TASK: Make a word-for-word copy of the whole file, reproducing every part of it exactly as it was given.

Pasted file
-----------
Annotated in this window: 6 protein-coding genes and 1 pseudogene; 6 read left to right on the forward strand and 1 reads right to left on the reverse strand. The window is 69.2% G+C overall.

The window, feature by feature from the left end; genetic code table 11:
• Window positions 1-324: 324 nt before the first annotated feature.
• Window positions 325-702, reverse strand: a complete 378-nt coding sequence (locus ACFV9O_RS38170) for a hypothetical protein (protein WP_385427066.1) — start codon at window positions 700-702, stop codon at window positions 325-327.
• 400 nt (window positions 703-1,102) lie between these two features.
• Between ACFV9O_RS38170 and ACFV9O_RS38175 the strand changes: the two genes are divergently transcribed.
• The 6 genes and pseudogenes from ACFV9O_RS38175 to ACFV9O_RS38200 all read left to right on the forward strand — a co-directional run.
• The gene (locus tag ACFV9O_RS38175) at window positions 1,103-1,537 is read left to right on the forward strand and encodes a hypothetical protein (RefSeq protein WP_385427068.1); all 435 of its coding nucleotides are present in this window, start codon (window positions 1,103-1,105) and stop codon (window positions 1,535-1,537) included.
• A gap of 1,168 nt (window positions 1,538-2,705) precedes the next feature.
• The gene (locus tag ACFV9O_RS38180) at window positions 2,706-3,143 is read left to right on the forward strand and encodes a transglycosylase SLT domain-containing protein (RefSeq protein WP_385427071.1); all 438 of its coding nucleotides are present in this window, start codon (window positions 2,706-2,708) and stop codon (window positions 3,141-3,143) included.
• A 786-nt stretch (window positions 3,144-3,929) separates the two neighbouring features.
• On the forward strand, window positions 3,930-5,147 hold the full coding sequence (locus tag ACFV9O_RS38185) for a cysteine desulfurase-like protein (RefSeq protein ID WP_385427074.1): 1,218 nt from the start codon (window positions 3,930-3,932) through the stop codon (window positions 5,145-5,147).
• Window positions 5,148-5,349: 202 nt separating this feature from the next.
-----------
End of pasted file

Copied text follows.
Annotated in this window: 6 protein-coding genes and 1 pseudogene; 6 read left to right on the forward strand and 1 reads right to left on the reverse strand. The window is 69.2% G+C overall.

The window, feature by feature from the left end; genetic code table 11:
• Window positions 1-324: 324 nt before the first annotated feature.
• Window positions 325-702, reverse strand: a complete 378-nt coding sequence (locus ACFV9O_RS38170) for a hypothetical protein (protein WP_385427066.1) — start codon at window positions 700-702, stop codon at window positions 325-327.
• 400 nt (window positions 703-1,102) lie between these two features.
• Between ACFV9O_RS38170 and ACFV9O_RS38175 the strand changes: the two genes are divergently transcribed.
• The 6 genes and pseudogenes from ACFV9O_RS38175 to ACFV9O_RS38200 all read left to right on the forward strand — a co-directional run.
• The gene (locus tag ACFV9O_RS38175) at window positions 1,103-1,537 is read left to right on the forward strand and encodes a hypothetical protein (RefSeq protein WP_385427068.1); all 435 of its coding nucleotides are present in this window, start codon (window positions 1,103-1,105) and stop codon (window positions 1,535-1,537) included.
• A gap of 1,168 nt (window positions 1,538-2,705) precedes the next feature.
• The gene (locus tag ACFV9O_RS38180) at window positions 2,706-3,143 is read left to right on the forward strand and encodes a transglycosylase SLT domain-containing protein (RefSeq protein WP_385427071.1); all 438 of its coding nucleotides are present in this window, start codon (window positions 2,706-2,708) and stop codon (window positions 3,141-3,143) included.
• A 786-nt stretch (window positions 3,144-3,929) separates the two neighbouring features.
• On the forward strand, window positions 3,930-5,147 hold the full coding sequence (locus tag ACFV9O_RS38185) for a cysteine desulfurase-like protein (RefSeq protein ID WP_385427074.1): 1,218 nt from the start codon (window positions 3,930-3,932) through the stop codon (window positions 5,145-5,147).
• Window positions 5,148-5,349: 202 nt separating this feature from the next.